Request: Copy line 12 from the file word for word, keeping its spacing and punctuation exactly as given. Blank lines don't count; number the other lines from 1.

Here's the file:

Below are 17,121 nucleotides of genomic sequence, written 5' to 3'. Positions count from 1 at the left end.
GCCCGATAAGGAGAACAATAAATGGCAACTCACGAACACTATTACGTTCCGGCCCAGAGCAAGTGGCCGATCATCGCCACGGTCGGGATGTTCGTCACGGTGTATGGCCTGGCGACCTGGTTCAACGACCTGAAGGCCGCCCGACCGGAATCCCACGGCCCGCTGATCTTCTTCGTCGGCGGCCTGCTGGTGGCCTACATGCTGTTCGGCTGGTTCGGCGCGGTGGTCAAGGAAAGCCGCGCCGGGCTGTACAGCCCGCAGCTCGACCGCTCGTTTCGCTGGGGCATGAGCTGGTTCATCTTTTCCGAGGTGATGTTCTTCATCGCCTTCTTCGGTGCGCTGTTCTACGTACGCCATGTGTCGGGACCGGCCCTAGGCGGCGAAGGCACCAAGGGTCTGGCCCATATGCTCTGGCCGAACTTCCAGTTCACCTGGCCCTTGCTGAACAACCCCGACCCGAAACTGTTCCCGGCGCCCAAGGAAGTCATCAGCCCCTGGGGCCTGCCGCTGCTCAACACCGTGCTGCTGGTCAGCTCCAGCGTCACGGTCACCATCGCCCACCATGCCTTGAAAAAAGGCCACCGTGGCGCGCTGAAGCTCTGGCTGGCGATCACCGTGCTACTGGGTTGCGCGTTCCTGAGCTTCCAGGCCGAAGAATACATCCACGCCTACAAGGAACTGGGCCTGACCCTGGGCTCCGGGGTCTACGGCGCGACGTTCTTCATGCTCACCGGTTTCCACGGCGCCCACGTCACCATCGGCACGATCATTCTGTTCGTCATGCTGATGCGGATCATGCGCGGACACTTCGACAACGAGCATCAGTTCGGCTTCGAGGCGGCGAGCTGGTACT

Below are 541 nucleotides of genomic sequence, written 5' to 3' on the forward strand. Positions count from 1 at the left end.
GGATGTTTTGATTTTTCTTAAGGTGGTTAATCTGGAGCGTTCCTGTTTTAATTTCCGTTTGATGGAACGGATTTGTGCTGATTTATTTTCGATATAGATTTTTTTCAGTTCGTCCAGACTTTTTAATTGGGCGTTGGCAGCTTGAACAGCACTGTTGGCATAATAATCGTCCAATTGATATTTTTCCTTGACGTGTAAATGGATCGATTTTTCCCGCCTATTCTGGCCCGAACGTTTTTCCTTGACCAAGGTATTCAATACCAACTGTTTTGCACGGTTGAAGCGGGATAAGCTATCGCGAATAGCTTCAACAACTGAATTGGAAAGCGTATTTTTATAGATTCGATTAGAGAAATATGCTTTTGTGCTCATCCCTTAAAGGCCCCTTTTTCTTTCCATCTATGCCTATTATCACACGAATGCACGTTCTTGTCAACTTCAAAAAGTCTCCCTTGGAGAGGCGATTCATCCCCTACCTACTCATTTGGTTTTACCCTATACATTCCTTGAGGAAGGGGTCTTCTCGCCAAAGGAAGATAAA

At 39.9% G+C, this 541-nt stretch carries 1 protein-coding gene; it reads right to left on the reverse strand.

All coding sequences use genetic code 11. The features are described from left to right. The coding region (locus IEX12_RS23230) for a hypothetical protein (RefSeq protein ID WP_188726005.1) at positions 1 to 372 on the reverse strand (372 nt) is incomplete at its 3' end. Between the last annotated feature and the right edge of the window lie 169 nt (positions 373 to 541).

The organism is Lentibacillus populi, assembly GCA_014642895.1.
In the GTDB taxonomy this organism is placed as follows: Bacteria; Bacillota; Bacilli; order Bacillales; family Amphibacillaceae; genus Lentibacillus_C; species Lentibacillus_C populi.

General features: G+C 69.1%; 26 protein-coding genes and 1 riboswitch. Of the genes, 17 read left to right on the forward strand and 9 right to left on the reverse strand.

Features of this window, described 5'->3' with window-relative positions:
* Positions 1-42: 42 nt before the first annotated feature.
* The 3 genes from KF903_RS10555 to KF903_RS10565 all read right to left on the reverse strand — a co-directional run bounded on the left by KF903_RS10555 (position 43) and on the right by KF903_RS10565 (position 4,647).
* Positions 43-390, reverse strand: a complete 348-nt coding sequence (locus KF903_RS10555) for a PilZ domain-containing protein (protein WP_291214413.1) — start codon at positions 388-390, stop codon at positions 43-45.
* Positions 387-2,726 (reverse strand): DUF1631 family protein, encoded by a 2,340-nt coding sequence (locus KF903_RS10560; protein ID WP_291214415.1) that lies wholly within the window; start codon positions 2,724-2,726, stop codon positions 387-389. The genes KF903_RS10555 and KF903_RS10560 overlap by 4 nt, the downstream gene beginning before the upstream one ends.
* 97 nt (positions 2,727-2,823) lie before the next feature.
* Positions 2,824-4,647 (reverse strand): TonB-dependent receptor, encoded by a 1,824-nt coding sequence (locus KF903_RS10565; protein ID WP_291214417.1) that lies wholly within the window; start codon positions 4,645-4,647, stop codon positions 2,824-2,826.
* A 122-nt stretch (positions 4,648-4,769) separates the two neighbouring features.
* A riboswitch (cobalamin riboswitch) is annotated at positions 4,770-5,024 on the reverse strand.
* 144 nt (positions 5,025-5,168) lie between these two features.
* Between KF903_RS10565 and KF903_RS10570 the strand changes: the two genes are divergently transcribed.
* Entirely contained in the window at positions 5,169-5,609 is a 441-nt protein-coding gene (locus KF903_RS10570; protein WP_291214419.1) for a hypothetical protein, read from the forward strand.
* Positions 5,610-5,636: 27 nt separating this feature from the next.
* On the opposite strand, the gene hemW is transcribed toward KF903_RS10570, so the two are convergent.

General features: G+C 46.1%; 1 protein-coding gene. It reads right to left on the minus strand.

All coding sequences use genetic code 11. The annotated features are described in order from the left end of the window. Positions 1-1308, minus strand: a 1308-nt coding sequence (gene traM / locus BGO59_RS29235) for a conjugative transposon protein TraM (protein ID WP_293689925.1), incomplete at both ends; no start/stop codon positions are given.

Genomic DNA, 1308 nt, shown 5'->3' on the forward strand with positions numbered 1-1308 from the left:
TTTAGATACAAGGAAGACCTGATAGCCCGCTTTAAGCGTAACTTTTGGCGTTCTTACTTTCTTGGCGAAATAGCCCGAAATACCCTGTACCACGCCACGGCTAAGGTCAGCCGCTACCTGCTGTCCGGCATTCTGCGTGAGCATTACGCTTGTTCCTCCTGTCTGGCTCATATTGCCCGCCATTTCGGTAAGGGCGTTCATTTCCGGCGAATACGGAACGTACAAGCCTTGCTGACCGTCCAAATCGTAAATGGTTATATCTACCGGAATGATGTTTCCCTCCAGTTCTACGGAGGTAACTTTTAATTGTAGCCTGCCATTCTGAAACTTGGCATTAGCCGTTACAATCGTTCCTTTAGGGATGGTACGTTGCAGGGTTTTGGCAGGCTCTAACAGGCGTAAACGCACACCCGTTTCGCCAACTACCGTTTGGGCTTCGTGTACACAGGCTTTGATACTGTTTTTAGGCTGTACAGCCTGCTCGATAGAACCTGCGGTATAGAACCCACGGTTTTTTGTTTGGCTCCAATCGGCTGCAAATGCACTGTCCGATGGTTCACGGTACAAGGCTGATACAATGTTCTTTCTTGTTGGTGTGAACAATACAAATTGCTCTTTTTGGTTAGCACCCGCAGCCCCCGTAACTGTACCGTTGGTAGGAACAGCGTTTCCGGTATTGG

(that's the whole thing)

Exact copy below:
* The 3 genes from KF903_RS10555 to KF903_RS10565 all read right to left on the reverse strand — a co-directional run bounded on the left by KF903_RS10555 (position 43) and on the right by KF903_RS10565 (position 4,647).